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What were Americans reading  during a pandemic, a financial crisis, after an election? Do books serve as an escape from the present, a source of information and education, or comfort? Do what Americans search on the web reflect what books they read? And, how might we foster an environment that encourages reading beyond the headlines?

By retrieving and synthesizing data from Google Trends, New York Times Best Seller Lists, and Google Books API, we created an interactive experience that visualizes correlations between books on the NYT Best Seller List and Google Trends based on topic and year.

Alice Fang
Taery Kim
Joseph Zhang

Computational Design Thinking
with Kyuha Shim | Fall 2020


Our process of designing the relationship between current events and books began with a decision on the sources of data that convey what books people are reading and searching on the web. We created datasets from Google’s yearly trends and the New York Times bestseller lists of fiction and non-fiction books from 2006 to 2019 — from the earliest publication of yearly data from Google trends in the U.S. to the latest publication of yearly data from NYT bestseller lists. We retrieved and stored additional information using Google Books API, including author names and book descriptions. We created an additional layer of information by generating classifying keywords from each book using Twinword Text Classification API.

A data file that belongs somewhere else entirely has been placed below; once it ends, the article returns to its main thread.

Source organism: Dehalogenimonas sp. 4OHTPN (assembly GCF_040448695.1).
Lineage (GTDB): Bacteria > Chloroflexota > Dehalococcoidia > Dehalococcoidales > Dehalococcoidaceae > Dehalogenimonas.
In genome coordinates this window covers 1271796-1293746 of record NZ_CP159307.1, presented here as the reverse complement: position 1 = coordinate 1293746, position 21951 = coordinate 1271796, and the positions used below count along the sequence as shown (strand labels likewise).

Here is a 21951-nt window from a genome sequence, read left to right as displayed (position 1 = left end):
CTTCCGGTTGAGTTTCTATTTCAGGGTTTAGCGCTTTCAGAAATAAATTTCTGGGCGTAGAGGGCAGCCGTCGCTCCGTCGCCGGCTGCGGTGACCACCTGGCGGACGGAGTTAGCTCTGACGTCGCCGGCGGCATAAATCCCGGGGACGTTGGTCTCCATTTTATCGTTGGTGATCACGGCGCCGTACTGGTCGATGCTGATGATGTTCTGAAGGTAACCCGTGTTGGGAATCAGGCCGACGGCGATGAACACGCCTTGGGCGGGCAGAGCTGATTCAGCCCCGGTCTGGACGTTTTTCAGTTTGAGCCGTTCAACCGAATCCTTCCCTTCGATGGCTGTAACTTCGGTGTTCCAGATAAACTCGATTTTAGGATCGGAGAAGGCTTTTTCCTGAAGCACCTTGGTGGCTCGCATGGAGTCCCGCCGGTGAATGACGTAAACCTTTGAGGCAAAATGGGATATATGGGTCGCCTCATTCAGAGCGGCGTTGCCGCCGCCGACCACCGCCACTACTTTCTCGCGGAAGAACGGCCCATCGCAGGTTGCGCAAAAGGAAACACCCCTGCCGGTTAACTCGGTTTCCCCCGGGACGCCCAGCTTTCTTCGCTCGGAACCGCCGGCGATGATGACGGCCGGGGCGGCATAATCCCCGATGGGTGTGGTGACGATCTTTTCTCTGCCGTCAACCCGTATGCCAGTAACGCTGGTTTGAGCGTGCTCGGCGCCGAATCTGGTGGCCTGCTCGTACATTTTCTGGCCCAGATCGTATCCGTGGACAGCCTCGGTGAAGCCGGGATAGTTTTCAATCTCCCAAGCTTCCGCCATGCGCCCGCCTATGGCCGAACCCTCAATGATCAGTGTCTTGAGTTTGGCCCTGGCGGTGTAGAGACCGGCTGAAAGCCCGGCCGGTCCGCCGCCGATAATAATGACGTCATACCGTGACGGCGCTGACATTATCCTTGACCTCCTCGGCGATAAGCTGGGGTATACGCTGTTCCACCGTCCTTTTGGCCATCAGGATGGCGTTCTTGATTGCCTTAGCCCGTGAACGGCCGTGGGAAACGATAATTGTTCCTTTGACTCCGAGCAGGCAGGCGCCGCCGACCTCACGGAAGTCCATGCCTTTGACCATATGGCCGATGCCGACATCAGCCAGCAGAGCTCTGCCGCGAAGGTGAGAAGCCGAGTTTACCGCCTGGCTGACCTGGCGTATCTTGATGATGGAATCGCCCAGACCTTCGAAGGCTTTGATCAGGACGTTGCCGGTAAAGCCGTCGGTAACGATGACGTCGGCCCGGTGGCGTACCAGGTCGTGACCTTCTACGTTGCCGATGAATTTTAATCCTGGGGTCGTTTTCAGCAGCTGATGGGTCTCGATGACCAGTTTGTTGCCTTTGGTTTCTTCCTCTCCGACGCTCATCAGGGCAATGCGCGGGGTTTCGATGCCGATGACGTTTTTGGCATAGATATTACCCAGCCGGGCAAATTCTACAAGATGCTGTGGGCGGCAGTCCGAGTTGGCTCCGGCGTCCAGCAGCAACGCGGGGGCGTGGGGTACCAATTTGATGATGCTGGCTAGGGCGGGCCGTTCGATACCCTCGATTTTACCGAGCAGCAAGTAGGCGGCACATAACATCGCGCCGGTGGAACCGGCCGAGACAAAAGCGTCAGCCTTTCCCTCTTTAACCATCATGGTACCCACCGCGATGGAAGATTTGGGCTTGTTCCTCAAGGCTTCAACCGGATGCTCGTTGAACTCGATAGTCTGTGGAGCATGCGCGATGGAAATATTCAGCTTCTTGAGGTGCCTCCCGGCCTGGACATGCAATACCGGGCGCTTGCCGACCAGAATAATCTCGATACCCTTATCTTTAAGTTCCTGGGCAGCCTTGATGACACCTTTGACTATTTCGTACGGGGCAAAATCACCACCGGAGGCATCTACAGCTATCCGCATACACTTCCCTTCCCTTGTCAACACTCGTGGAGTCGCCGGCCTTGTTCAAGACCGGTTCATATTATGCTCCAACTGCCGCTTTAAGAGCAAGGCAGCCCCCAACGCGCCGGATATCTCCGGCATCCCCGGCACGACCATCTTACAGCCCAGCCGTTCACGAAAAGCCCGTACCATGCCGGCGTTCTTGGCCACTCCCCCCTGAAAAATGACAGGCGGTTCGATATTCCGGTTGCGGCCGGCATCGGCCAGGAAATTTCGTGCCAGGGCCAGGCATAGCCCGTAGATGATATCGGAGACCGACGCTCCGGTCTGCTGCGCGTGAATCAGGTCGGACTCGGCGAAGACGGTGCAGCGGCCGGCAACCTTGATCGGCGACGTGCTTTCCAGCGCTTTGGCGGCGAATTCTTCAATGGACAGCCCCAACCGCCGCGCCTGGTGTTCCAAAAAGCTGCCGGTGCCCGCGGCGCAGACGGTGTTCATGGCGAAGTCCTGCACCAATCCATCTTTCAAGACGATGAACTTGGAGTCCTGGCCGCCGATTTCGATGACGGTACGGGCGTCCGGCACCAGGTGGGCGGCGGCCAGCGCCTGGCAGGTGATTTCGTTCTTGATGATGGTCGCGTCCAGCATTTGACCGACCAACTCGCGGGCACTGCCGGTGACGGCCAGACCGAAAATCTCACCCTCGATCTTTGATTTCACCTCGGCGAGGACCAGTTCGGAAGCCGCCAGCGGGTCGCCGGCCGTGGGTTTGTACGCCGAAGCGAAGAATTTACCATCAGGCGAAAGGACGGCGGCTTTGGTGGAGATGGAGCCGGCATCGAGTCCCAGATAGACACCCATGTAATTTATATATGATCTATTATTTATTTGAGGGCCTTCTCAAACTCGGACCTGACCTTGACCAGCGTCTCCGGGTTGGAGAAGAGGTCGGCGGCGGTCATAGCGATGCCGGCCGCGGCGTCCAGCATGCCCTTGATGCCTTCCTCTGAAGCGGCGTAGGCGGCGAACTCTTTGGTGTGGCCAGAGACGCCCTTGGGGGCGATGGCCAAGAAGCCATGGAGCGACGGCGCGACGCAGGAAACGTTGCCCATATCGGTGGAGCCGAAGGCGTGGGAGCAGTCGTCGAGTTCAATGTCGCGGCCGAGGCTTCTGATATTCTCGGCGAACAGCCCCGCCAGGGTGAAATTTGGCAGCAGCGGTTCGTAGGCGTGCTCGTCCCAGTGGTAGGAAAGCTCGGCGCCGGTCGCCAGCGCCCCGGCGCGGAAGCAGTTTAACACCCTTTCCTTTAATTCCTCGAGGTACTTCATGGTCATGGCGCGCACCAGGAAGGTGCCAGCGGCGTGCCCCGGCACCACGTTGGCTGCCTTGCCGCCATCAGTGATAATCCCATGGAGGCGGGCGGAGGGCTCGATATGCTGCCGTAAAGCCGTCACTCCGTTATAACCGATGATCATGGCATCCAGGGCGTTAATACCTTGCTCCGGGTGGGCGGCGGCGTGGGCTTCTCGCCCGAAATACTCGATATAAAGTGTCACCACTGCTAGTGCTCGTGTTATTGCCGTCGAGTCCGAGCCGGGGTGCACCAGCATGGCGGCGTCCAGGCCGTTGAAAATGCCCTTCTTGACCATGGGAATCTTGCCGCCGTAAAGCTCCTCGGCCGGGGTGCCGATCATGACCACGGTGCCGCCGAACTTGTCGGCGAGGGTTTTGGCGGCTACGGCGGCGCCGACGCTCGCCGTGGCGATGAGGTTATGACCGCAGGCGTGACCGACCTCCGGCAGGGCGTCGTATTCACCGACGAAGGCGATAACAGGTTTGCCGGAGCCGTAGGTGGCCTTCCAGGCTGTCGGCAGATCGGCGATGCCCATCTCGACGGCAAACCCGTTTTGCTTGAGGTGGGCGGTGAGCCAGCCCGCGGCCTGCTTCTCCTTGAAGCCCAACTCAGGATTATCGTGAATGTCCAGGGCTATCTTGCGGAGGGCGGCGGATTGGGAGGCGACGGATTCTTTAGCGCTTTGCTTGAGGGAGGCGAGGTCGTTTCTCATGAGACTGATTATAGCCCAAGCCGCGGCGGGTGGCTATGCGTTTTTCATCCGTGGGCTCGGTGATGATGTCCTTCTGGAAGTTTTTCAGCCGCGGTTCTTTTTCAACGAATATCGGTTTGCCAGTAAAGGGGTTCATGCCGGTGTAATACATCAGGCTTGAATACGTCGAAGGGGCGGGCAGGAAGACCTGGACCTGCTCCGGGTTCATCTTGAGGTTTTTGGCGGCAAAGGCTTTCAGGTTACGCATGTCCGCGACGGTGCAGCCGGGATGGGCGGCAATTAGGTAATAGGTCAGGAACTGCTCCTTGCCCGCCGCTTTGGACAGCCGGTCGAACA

The integration required interpretations of data considering the multiple layers of interaction. The mapping of trends to books was based on time and relatedness: we created an array of related words for each trend and returned books in which the trend and related words appeared in the descriptions. The result fuses different sources of data to enable users to explore the content by time, then by keywords.